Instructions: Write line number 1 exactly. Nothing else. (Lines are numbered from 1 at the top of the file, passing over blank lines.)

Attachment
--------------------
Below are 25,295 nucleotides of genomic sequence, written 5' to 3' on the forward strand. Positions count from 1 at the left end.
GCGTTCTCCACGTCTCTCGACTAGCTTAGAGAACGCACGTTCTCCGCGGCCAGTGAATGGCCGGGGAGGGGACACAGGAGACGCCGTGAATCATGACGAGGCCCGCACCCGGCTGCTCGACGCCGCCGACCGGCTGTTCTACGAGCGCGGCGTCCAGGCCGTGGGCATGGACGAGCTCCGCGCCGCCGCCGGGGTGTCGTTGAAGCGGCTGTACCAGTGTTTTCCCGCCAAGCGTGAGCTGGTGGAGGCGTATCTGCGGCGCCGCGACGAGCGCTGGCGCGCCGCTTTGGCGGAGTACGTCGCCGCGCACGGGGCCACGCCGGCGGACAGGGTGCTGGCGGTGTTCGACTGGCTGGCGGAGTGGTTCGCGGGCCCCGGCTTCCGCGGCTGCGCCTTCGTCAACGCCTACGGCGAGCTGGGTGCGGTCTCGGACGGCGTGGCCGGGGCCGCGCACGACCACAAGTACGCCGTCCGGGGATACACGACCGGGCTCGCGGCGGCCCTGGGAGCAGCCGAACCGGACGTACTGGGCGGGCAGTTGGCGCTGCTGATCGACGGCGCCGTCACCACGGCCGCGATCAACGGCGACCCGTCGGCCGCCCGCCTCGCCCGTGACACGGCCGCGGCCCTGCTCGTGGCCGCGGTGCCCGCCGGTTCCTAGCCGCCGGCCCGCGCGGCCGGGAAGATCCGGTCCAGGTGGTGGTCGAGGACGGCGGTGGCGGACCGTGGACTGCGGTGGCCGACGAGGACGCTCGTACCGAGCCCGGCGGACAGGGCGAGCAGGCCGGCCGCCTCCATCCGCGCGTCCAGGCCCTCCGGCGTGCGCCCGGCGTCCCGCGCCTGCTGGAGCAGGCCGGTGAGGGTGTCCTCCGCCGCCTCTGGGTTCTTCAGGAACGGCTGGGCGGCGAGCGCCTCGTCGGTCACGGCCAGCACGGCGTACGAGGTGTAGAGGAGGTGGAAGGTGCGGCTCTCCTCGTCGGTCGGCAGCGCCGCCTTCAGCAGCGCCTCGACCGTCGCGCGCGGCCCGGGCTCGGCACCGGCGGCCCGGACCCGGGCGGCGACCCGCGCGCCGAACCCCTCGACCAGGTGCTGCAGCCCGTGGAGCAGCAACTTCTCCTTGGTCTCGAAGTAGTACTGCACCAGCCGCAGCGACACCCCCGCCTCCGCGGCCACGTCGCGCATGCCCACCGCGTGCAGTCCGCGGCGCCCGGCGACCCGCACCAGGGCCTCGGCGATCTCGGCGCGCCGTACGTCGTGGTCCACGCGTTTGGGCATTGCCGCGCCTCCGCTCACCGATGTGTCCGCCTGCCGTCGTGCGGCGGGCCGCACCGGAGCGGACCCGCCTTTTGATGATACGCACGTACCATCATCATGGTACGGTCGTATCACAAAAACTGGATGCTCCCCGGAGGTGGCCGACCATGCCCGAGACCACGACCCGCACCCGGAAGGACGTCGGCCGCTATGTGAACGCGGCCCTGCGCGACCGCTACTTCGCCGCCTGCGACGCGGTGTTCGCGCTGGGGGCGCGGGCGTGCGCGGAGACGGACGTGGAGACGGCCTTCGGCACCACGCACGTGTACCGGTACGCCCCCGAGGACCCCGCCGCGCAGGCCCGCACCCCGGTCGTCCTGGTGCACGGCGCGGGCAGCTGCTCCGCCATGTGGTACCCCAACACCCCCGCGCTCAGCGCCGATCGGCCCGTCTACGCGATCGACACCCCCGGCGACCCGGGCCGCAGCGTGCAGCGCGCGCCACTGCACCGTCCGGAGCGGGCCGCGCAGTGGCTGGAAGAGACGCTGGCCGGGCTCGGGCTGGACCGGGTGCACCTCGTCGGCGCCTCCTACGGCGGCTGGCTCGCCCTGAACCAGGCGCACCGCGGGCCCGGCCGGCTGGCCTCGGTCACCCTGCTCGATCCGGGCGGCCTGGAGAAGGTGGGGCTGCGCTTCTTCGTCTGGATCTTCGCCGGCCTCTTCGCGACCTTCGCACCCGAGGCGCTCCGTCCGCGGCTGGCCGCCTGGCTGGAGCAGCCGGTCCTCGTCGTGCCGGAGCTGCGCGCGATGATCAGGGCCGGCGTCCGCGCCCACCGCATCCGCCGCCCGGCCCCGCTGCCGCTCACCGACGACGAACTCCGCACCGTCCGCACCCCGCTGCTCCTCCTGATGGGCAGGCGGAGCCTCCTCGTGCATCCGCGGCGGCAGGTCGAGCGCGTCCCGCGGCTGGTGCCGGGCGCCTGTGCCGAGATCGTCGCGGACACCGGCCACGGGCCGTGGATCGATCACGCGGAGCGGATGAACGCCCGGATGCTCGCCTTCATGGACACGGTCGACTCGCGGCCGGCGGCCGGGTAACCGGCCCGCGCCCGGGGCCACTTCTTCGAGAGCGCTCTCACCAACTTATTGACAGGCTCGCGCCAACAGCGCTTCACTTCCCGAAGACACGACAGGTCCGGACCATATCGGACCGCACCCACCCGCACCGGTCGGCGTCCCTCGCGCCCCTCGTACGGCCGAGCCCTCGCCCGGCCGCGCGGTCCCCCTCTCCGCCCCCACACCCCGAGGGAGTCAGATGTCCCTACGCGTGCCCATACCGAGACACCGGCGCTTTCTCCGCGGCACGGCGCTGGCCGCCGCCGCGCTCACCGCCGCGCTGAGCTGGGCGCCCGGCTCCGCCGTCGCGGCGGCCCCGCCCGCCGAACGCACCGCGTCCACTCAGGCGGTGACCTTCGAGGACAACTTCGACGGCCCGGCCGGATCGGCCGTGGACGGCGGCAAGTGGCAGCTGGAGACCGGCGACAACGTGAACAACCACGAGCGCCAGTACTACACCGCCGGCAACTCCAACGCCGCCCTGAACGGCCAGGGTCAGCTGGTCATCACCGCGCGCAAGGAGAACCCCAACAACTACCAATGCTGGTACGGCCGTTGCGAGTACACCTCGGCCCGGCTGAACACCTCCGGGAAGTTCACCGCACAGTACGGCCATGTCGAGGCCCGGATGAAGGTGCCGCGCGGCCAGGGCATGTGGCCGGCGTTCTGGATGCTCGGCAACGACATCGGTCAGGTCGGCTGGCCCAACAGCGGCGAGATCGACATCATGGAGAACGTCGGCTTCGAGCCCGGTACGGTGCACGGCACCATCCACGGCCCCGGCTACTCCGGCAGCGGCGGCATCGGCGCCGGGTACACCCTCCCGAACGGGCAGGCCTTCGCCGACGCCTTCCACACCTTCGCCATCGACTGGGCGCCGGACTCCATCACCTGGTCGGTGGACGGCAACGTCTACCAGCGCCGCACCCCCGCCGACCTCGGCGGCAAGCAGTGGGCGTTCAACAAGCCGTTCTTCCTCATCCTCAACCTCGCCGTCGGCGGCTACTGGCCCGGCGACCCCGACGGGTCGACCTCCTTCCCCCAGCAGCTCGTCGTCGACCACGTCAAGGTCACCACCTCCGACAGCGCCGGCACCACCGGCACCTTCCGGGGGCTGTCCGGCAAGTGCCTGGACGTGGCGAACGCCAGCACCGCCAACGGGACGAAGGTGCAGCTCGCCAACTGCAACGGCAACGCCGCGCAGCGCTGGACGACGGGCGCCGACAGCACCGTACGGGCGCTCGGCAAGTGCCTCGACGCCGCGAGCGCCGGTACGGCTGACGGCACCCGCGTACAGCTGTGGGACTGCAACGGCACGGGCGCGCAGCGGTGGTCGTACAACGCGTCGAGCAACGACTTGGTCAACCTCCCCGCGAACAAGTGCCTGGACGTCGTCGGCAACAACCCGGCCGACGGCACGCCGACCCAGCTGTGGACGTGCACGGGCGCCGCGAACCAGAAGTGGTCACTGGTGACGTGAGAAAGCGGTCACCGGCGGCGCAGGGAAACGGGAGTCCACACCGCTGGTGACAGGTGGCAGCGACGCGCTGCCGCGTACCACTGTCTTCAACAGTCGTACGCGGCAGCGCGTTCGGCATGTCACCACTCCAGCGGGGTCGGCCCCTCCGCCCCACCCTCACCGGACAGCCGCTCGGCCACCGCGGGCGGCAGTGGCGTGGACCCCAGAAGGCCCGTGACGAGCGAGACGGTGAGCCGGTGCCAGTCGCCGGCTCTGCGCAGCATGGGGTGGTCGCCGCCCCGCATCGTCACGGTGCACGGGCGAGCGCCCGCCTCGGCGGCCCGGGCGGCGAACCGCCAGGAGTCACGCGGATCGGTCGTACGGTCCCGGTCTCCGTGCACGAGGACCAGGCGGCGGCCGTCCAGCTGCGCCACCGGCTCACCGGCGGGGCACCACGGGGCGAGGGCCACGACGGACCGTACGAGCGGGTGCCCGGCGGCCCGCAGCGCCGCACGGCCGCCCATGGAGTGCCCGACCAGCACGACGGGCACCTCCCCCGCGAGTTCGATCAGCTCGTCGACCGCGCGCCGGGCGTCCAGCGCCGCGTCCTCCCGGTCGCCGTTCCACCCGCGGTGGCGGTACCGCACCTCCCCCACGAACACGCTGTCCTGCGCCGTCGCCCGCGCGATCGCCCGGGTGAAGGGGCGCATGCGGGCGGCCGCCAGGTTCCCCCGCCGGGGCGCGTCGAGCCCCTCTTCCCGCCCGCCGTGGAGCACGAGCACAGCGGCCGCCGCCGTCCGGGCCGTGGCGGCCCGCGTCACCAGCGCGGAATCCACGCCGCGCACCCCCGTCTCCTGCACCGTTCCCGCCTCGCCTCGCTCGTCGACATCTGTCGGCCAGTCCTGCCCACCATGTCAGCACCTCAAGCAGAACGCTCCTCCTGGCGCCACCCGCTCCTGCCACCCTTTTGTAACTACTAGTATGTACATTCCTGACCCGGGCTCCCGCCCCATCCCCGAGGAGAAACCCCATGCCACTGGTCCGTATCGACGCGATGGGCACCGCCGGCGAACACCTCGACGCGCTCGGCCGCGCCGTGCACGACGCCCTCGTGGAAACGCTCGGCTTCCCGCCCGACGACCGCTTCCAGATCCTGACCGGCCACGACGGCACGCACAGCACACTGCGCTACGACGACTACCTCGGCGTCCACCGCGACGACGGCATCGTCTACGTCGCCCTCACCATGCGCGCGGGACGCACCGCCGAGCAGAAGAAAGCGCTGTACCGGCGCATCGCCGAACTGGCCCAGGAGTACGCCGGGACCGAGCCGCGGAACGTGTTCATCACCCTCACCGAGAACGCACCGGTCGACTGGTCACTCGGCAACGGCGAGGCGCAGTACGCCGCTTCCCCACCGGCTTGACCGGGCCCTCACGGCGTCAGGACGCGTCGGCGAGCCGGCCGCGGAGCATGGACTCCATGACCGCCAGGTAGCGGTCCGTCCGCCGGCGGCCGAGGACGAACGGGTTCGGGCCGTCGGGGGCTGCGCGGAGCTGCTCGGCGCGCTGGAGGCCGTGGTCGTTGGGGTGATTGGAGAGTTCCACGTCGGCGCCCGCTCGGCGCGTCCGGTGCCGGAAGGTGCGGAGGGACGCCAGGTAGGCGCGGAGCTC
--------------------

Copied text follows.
Below are 25,295 nucleotides of genomic sequence, written 5' to 3' on the forward strand. Positions count from 1 at the left end.